Stepliving for Teens: Getting along with Stepparents and Siblings

Stepliving for Teens: Getting along with Stepparents and Siblings

by Ph.D., Joel Block Joel D., Susan Bartell
     
 

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Although there are books that may help teens cope with divorce, what about life after divorce? In question-and-answer format, Stepliving for Teens covers a wide range of actual stepfamily concerns like: "What should I do if my parent tells me one thing and my stepparent says something else?", "I feel guilty having fun with my father and stepmother when my mom is

Overview

Although there are books that may help teens cope with divorce, what about life after divorce? In question-and-answer format, Stepliving for Teens covers a wide range of actual stepfamily concerns like: "What should I do if my parent tells me one thing and my stepparent says something else?", "I feel guilty having fun with my father and stepmother when my mom is alone. What should I do?" Not only will teens get honest answers from two psychologists who specialize in teenagers and stepfamilies, but also straight-talk advice from other step-teens.

Editorial Reviews

Children's Literature
More teens than ever before grapple with this emotionally complex and oftentimes lifelong "ailment" society calls step-relationships. Even the psychologists are stretched to generate helpful resolutions to this ongoing, and often most painful, dilemma. But, in their book, unlike many other self-help books that simply offer Band-Aids to teens, author-psychologist Block and author-psychologist-speaker Bartell offer teens real stuff—"Life in the ER," so their problems can be treated from the inside out. The book's cover, the designated age of eight years and up, the inside font type, and the generous amounts of white space in the text all pander to a book for juveniles; however, the contents—mature and to-the-heart operations—tell another tale. Each of the eight chapters offers a "1-2-3 of might-try-first," or a challenging response to what-if-it-doesn't-work. All sutures are tied off. And soon the reader discovers a pattern—a formula—he can follow. First, he begins with himself and eventually moves on to one of the possible resolutions. Counselors, too, will use and reuse this purple and yellow book with 198 pages—this doctor's little black bag of up-to-date instruments—on teens needing and seeking help and answers to one of America's cruelest epidemics. 2001, Price Stern Slaon, $13.89 and $4.99. Ages 8 up. Reviewer: Patricia Timbrook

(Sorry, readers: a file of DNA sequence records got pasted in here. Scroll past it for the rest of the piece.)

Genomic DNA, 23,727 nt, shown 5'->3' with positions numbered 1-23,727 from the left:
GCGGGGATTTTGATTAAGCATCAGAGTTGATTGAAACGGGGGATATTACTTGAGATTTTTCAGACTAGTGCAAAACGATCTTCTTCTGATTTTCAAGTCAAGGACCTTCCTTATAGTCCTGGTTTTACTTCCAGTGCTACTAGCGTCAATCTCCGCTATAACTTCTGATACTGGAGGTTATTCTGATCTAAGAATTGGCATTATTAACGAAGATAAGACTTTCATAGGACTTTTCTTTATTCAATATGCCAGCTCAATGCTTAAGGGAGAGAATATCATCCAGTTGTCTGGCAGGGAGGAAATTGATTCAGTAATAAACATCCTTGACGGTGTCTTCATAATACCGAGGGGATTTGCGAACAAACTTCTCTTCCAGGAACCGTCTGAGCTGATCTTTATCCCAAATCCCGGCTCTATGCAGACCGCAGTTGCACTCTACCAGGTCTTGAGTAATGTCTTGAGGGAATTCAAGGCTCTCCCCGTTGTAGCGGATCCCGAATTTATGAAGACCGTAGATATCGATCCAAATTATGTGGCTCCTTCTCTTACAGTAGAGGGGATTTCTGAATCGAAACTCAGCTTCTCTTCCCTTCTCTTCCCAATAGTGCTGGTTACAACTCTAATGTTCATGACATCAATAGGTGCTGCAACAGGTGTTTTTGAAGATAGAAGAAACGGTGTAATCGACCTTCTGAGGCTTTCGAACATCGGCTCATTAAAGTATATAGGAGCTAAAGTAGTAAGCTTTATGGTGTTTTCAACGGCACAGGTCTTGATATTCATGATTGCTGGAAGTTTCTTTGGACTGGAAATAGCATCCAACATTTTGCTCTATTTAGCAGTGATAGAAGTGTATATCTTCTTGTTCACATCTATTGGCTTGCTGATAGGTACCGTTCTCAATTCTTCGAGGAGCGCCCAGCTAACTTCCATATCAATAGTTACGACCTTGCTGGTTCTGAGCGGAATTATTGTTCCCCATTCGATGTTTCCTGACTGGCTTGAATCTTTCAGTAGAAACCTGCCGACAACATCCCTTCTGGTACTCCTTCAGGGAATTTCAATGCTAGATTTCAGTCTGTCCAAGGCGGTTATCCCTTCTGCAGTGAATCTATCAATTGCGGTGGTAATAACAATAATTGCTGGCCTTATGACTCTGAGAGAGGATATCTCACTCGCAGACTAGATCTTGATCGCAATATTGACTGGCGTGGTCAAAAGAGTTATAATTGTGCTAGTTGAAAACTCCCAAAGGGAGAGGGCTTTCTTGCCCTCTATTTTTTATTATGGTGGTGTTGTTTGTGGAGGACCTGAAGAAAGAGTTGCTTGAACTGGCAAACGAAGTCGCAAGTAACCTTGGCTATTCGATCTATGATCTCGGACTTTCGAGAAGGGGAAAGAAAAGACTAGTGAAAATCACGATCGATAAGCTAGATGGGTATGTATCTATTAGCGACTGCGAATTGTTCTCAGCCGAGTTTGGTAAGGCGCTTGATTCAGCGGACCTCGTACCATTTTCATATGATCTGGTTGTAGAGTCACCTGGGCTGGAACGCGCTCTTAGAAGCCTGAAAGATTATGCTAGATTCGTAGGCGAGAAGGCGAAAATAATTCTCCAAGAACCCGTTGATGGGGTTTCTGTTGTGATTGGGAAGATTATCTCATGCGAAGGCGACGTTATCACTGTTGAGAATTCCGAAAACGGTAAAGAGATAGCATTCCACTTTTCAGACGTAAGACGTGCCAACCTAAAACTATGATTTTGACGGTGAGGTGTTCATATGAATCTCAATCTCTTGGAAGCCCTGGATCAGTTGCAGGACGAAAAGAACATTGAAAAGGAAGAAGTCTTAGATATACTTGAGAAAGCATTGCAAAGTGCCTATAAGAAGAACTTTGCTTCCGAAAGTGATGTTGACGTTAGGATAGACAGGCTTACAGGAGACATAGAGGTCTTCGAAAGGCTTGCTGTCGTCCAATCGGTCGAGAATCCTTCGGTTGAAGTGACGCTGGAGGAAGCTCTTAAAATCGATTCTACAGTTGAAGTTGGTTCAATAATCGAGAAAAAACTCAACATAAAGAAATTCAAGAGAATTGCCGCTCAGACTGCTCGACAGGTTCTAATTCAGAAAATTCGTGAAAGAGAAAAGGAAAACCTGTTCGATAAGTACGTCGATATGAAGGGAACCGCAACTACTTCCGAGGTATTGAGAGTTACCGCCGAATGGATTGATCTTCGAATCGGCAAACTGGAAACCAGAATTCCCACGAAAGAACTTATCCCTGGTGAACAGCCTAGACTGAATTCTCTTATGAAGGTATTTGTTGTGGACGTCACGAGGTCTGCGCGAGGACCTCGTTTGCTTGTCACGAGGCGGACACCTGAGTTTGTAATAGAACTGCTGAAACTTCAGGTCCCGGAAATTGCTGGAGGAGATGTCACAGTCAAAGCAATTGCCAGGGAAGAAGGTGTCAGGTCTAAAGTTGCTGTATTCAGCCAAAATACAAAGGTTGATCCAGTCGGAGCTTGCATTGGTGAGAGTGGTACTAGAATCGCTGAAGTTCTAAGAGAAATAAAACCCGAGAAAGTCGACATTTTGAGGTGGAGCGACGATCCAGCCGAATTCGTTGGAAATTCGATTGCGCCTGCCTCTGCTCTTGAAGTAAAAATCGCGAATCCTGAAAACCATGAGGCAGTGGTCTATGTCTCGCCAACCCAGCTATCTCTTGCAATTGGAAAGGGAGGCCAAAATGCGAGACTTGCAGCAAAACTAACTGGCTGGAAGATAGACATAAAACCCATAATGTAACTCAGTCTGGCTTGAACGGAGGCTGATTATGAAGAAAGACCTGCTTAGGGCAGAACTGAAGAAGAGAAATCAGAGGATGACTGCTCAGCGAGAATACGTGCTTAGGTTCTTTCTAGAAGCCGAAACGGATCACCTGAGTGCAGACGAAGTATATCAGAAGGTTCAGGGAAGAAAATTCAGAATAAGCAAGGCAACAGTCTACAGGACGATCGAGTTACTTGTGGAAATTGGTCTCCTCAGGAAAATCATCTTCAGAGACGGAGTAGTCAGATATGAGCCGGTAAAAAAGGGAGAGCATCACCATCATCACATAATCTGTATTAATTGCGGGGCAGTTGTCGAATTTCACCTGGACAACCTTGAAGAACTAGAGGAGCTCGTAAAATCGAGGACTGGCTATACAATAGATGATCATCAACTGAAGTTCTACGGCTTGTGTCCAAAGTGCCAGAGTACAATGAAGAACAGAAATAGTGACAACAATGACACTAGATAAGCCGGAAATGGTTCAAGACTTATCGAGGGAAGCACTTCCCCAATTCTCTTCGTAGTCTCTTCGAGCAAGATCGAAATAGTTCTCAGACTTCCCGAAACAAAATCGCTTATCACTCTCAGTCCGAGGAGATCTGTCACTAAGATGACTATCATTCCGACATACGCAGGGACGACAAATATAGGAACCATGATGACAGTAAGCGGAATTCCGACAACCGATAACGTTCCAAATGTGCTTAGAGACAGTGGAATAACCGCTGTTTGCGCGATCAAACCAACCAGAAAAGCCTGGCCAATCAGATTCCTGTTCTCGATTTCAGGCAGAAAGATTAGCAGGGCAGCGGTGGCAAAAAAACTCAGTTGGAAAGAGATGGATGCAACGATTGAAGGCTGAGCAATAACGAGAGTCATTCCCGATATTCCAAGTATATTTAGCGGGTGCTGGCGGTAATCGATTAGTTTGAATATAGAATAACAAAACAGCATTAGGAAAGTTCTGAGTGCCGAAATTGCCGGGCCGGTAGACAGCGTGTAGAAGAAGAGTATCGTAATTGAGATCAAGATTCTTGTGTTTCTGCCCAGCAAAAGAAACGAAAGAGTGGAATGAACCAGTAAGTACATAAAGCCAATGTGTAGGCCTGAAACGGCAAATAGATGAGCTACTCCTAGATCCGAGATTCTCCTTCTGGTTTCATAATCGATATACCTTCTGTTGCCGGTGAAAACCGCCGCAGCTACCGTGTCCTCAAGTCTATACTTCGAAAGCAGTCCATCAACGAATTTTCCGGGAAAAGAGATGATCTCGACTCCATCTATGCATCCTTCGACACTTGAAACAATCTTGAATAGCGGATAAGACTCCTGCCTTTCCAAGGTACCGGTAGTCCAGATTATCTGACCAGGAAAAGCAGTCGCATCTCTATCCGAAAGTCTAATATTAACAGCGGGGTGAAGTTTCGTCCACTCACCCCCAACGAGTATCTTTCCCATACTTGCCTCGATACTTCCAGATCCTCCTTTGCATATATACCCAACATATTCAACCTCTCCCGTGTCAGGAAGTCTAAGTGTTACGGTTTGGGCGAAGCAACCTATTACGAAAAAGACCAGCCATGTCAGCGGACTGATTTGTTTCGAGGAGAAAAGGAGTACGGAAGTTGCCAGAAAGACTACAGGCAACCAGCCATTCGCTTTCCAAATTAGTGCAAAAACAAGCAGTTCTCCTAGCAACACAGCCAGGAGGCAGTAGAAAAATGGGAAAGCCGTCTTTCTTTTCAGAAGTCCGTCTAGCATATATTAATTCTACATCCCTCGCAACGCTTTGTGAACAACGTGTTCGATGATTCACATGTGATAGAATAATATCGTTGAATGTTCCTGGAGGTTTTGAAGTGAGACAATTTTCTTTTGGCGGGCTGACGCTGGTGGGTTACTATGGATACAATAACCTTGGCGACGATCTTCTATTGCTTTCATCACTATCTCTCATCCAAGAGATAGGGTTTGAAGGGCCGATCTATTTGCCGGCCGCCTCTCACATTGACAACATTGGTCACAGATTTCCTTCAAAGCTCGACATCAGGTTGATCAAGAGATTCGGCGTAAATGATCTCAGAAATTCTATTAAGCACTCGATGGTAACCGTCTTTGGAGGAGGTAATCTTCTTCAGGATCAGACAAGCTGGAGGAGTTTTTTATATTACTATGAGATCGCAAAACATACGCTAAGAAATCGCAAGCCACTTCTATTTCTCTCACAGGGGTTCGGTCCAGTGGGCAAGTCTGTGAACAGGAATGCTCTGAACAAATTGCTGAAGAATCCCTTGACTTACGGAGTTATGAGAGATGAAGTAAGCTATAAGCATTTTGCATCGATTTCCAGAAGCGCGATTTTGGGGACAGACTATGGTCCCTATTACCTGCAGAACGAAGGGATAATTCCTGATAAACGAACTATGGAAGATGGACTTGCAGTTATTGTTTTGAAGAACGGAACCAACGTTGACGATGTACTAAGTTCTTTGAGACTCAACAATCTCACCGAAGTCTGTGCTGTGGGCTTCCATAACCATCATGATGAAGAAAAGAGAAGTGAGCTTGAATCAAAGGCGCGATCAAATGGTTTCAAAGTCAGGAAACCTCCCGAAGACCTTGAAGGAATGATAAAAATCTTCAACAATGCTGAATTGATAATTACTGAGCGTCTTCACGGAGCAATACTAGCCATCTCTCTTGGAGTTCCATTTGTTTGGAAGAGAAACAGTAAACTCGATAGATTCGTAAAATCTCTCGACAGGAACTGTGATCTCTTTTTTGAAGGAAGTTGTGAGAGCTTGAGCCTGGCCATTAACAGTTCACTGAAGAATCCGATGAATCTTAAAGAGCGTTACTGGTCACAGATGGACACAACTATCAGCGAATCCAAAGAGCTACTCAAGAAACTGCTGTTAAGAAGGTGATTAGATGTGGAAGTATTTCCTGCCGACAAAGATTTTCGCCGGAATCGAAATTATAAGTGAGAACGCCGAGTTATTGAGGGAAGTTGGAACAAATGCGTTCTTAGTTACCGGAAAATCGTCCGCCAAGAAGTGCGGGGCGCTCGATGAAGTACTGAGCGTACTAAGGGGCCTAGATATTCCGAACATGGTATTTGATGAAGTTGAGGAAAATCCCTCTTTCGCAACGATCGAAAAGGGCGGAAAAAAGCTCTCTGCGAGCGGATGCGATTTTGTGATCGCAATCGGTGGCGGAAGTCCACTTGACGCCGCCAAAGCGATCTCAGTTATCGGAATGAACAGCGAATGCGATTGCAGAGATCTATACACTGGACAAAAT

School Library Journal
Gr 6 Up-Block and Bartell lay it on the line for the burgeoning number of young people facing the uncertainties of stepliving such as what you call your new stepparent or what you do when rules change. Capitalizing on group-therapy techniques, the authors address pressing issues from a can-do perspective, using the voices of several teens and parents who have gone through it all. Providing more than just scenarios and outcomes, the authors go through the decision-making process showing how to face problems or fears and overcome them. Strong on communication, they appeal to teens to open up and talk about their feelings. They provide lawyer-inspired "form letters" with fill-in-the-blank customizations for dealing with parents calmly and rationally. The writing style is relaxed, entertaining, often humorous, yet highly informative. The fonts and graphics embellish the text. A guidebook to return to again and again, this is a must-have for all libraries serving teens.-Lisa Denton, J. S. Russell JHS, Lawrenceville, VA Copyright 2001 Cahners Business Information.

Product Details

ISBN-13:
9780843175684
Publisher:
Penguin Publishing Group
Publication date:
03/28/2001
Series:
Plugged In
Pages:
96
Product dimensions:
5.12(w) x 7.50(h) x 0.53(d)
Age Range:
12 - 17 Years

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